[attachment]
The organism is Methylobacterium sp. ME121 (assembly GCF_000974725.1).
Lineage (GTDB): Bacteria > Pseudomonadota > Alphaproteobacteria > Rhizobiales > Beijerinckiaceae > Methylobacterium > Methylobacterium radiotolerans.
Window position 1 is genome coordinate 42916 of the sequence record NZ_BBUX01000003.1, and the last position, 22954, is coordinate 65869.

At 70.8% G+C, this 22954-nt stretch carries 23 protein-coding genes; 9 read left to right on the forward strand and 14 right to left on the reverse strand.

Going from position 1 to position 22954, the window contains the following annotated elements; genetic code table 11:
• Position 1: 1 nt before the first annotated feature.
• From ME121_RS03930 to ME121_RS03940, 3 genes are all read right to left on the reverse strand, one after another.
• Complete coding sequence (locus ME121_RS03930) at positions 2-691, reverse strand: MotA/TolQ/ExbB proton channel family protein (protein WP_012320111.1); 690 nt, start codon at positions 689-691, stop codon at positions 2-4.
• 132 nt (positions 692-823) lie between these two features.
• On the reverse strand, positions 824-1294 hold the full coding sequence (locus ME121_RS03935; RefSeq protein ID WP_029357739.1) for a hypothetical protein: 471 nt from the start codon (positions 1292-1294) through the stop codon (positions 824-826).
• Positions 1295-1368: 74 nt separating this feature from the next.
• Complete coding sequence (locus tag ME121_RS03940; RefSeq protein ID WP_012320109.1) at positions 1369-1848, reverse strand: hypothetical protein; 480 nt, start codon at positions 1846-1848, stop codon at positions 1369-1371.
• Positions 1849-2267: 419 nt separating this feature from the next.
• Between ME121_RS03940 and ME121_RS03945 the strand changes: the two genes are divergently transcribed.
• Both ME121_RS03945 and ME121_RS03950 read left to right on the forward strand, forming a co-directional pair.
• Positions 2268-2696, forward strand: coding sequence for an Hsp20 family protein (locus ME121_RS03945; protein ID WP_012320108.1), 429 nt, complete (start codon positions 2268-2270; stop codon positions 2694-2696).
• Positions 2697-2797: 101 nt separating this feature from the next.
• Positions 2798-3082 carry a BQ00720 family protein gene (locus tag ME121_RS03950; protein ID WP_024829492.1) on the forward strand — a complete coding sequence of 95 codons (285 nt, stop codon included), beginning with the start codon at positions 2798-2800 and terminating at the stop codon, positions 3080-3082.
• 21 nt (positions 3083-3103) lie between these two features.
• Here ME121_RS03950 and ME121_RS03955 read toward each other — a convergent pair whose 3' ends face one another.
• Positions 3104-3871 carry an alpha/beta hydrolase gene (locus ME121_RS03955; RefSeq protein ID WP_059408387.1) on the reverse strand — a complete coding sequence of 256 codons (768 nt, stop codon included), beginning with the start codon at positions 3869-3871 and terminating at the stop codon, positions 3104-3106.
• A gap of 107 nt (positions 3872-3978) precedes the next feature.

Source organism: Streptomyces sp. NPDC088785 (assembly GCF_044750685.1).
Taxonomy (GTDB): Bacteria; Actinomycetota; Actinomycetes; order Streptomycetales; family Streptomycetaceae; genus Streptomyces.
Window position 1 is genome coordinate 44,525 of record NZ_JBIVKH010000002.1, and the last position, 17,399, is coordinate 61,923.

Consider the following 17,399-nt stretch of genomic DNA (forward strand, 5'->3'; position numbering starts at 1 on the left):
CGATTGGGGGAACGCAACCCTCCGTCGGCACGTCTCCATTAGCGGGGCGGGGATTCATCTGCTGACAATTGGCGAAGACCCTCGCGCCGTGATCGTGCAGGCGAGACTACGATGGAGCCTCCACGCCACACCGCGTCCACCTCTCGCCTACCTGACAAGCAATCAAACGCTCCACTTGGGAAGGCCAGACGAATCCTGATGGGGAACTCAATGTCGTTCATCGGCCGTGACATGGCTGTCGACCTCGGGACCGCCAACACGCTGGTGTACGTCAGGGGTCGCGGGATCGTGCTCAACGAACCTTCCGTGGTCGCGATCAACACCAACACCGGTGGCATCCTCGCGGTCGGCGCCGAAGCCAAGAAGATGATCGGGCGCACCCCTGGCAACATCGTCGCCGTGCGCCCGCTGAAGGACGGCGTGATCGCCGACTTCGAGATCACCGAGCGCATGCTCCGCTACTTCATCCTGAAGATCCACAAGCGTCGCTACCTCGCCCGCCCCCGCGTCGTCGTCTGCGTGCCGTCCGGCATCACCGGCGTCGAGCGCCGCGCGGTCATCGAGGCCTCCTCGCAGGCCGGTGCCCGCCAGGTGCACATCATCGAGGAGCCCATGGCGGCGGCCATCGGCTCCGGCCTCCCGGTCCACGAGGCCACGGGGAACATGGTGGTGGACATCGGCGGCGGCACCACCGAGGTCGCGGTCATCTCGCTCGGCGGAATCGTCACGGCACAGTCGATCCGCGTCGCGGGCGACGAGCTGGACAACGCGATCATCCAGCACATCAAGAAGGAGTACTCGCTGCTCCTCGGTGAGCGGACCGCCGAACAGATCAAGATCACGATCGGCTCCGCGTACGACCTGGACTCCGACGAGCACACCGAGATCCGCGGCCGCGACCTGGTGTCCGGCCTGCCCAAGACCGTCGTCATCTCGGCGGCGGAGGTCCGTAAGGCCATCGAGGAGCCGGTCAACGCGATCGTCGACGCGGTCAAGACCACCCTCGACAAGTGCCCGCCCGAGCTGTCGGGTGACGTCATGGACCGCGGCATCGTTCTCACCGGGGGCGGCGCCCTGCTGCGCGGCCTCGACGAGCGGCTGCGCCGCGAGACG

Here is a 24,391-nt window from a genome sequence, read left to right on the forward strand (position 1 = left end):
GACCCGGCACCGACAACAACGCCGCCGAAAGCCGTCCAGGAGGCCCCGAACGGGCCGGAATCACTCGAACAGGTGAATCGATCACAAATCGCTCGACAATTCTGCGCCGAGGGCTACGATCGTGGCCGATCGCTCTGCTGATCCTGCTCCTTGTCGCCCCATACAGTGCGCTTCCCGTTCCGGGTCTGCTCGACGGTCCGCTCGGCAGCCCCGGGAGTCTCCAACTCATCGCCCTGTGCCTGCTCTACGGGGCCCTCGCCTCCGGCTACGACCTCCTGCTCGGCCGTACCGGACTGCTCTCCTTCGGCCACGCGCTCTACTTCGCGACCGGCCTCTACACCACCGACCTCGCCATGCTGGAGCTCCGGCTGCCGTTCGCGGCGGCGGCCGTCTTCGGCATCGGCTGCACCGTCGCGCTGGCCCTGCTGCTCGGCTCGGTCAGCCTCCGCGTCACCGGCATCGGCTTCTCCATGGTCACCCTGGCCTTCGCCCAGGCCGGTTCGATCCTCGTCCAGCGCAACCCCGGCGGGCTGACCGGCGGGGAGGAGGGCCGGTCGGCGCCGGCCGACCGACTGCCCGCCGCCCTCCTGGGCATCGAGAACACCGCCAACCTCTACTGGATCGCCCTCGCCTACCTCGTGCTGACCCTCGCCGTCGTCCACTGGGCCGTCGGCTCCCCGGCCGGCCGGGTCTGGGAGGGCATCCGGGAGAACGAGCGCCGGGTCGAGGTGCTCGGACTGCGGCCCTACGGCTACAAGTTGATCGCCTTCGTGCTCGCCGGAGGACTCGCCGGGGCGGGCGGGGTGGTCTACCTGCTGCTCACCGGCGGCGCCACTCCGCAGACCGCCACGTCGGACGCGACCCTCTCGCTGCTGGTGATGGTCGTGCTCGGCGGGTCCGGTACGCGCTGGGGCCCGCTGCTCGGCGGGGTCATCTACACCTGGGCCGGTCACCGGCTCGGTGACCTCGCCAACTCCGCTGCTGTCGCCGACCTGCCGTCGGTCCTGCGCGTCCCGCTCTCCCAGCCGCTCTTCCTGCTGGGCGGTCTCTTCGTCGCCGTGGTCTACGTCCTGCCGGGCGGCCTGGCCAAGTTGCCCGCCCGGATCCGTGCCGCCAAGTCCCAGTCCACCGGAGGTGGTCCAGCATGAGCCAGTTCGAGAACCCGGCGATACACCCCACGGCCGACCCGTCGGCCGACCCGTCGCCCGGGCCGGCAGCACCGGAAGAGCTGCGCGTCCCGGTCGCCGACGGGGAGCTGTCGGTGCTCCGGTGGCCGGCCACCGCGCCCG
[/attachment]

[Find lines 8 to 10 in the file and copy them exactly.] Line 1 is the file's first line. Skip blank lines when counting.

• Complete coding sequence (locus ME121_RS03930) at positions 2-691, reverse strand: MotA/TolQ/ExbB proton channel family protein (protein WP_012320111.1); 690 nt, start codon at positions 689-691, stop codon at positions 2-4.
• 132 nt (positions 692-823) lie between these two features.
• On the reverse strand, positions 824-1294 hold the full coding sequence (locus ME121_RS03935; RefSeq protein ID WP_029357739.1) for a hypothetical protein: 471 nt from the start codon (positions 1292-1294) through the stop codon (positions 824-826).